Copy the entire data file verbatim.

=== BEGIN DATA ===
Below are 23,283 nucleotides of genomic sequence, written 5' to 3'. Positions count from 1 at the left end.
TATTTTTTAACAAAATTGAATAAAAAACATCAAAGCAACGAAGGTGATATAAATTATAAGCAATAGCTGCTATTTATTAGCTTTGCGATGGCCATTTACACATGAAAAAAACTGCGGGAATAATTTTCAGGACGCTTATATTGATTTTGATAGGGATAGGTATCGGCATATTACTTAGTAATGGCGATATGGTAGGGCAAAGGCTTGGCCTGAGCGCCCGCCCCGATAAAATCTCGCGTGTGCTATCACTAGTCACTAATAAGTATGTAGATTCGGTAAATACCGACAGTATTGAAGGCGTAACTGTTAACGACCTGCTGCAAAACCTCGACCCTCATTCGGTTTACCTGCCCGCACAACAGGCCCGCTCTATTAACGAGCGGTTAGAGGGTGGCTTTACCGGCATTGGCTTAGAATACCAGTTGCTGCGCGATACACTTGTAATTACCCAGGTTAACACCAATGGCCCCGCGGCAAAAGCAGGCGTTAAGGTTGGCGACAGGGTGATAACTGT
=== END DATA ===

Below are 23,283 nucleotides of genomic sequence, written 5' to 3'. Positions count from 1 at the left end.
TATTTTTTAACAAAATTGAATAAAAAACATCAAAGCAACGAAGGTGATATAAATTATAAGCAATAGCTGCTATTTATTAGCTTTGCGATGGCCATTTACACATGAAAAAAACTGCGGGAATAATTTTCAGGACGCTTATATTGATTTTGATAGGGATAGGTATCGGCATATTACTTAGTAATGGCGATATGGTAGGGCAAAGGCTTGGCCTGAGCGCCCGCCCCGATAAAATCTCGCGTGTGCTATCACTAGTCACTAATAAGTATGTAGATTCGGTAAATACCGACAGTATTGAAGGCGTAACTGTTAACGACCTGCTGCAAAACCTCGACCCTCATTCGGTTTACCTGCCCGCACAACAGGCCCGCTCTATTAACGAGCGGTTAGAGGGTGGCTTTACCGGCATTGGCTTAGAATACCAGTTGCTGCGCGATACACTTGTAATTACCCAGGTTAACACCAATGGCCCCGCGGCAAAAGCAGGCGTTAAGGTTGGCGACAGGGTGATAACTGT